“The AI revolution is going to change economics. It is going to change societies. It is going to change the entire world. That means it’s also going to change the way we do diplomacy,” said Chair Cardin.
WASHINGTON – Today, U.S. Senator Ben Cardin (D-Md.), Chair of the Senate Foreign Relations Committee, delivered an opening statement at the Committee hearing on “U.S. Leadership on Artificial Intelligence in an Era of Strategic Competition,” and emphasized the importance of American leadership on AI to bolster peace and security around the world.
“If we are going to lead on global AI governance, if we are going to avoid a dangerous AI arms race, if we are going to harness AI to improve the lives of people on this planet, the State Department must be in the lead,” said Chair Cardin. “It cannot be left to generals without diplomats. I believe Congress—and this committee in particular—must play a central role in guiding America’s AI efforts.”
A copy of the Chair’s remarks, as delivered, have been provided below.
This hearing of the Senate Foreign Relations Committee, the subject is the AI revolution. I look forward to our testimony from our witnesses. As I think most members know, our leadership, including with Senator Young, have been busy setting up a college for us to learn AI. We appreciate it very much, we’re getting continuing Senate credits for our attendance at the AI conferences. Thank you, Senator Young for your leadership in putting that together. This is just another opportunity for the role that the Foreign Relations Committee will play in regards to what is our appropriate policies as it relates to AI.
The AI revolution is going to change economics. It is going to change societies. It is going to change the entire world. That means it’s also going to change the way we do diplomacy. Today’s advanced AI models are five billion times more powerful than just a decade ago. That’s five billion times.
This kind of exponential technology growth is unlike anything humans have ever invented. And we are still just at the early stages of the AI revolution. It has the potential to usher in unpredictable, complicated challenges, like empowering digital authoritarianism, or spreading bias and disinformation, or locking us into a spiraling AI race against our adversaries. At the same time, the AI revolution will bring about positive possibilities unseen in human history—predicting the outbreak of war, improving harvests to solve food security, curing deadly diseases, and unlocking green energy.
So I want to thank our witnesses for appearing before us today. I know you and your teams face challenges. Preparing the world to responsibly harness and deploy AI will be difficult. Preparing the Department of State for the future won’t be easy either. I want to thank you for the accomplishments you have advanced so far and for the heroic efforts that you are engaging in.
Your dedication and commitment in serving our nation is appreciated. Your teams include some of the sharpest minds in our government. That is why I want to challenge you to do even more. Thus far, much of the discussion around AI has centered around the military and private sector. But making money or making war is too narrow of an approach to the AI revolution. We need to proceed with an AI agenda that is wrapped in American values. That is why I think the State Department is not only crucial to this effort, the State Department must be a leader in global AI governance efforts.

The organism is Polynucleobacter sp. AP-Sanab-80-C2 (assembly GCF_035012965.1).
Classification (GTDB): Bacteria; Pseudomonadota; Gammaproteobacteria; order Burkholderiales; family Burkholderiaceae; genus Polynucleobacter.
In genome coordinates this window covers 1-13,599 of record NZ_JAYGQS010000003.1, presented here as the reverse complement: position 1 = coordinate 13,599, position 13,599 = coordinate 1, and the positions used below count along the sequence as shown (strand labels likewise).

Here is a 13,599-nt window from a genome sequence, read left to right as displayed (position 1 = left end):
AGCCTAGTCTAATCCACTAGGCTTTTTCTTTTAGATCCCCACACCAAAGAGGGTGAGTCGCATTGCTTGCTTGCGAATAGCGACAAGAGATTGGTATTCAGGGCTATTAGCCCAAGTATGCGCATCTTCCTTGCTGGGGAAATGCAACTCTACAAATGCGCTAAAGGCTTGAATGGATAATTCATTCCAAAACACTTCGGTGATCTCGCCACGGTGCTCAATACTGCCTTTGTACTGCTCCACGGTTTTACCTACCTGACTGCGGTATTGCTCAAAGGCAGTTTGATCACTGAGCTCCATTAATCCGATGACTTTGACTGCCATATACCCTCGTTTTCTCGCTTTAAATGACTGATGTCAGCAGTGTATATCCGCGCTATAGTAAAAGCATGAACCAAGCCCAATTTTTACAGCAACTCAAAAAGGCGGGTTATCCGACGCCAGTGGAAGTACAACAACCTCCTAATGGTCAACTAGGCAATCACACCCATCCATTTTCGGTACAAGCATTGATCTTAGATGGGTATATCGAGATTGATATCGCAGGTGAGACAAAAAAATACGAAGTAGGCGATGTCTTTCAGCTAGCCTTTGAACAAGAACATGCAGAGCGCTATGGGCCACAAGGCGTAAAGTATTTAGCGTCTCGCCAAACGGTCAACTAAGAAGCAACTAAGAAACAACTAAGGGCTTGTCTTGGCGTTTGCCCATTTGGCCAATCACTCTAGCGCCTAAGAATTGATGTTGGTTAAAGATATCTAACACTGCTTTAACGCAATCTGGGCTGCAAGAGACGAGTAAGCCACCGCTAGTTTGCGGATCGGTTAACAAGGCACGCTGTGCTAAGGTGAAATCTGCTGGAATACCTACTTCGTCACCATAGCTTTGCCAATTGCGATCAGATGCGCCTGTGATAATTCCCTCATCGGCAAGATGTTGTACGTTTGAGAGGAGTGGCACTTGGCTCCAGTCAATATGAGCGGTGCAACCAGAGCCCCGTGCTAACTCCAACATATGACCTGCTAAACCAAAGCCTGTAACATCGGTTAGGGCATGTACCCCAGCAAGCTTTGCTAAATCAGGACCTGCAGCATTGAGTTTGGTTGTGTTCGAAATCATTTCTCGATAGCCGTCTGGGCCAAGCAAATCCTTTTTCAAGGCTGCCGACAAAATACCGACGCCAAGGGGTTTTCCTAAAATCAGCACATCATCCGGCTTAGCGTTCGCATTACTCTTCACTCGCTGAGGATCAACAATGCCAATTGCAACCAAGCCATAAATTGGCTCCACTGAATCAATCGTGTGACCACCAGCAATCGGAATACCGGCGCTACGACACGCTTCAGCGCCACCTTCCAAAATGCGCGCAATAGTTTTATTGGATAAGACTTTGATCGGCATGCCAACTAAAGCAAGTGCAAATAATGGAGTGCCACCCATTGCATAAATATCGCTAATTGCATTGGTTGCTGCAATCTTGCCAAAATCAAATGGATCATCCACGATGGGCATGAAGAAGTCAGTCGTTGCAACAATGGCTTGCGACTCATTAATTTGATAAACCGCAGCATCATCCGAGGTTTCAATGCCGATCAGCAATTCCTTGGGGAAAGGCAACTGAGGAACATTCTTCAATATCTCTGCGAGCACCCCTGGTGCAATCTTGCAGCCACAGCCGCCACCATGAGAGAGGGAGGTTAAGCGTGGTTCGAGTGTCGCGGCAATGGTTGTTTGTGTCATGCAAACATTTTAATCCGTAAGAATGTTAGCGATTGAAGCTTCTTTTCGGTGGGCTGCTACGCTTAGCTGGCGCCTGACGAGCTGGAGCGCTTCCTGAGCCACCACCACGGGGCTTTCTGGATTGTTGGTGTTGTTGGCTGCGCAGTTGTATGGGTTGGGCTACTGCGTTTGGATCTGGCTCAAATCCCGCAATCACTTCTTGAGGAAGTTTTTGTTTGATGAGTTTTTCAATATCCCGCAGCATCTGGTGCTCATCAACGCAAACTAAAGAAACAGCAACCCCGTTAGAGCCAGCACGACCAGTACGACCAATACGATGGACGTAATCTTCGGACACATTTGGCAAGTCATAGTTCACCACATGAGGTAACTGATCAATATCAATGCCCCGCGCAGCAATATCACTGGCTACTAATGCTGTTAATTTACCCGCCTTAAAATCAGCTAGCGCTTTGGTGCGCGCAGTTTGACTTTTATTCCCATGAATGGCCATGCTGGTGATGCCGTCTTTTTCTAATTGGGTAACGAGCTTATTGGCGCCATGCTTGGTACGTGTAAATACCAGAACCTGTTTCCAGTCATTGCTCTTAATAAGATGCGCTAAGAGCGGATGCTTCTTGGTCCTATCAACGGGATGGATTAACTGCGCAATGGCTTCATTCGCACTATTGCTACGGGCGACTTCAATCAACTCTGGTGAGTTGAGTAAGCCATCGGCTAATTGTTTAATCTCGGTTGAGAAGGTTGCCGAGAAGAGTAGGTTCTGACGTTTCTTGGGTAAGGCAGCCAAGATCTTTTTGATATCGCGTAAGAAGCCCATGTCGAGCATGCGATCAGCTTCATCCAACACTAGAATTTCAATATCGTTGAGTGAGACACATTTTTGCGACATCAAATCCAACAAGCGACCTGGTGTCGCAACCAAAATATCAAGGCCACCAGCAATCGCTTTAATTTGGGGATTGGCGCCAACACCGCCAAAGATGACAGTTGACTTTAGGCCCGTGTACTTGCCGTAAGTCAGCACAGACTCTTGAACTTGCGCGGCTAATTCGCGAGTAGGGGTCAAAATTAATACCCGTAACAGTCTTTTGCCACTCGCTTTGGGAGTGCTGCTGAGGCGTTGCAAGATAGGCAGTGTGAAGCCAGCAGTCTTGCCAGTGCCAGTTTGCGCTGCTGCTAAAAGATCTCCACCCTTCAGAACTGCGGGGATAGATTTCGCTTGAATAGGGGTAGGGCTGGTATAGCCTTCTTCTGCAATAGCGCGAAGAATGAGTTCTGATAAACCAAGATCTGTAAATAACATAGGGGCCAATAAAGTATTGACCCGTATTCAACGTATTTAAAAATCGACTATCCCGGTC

The State Department has valuable data—that data has not always been well organized or used to its fullest potential. This includes real-time information from embassies and diplomats stationed around the world. It includes the UN voting records. It includes environmental and economic trends. This is highly valuable information. We know how much valuable information we are trying to gather today and how valuable that is for the private sector.
State needs to unlock the insights from this novel data and you have the workforce to do just that. The Department has a concentration of public servants with advanced degrees and go beyond foreign policy. Your data science experts are going to be vital in this effort. Our diplomats also must be involved as we manage our AI competition with nations like China and Russia.
Diplomats know how to take on complex and multifaceted problems. They know how to balance competing ideas when making policy, and most importantly, American diplomats know how to drive an agenda based on American values. Values that need to be part of the AI revolution; values that protect peoples’ privacy; values that lead to democratic elections; respect for human rights; and peace and security for people around the world.
If we are going to lead on global AI governance, if we are going to avoid a dangerous AI arms race, if we are going to harness AI to improve the lives of people on this planet, the State Department must be in the lead. It cannot be left to generals without diplomats.
I believe Congress—and this committee in particular—must play a central role in guiding America’s AI efforts. I hope you will share your thoughts on how you think Congress can accomplish that.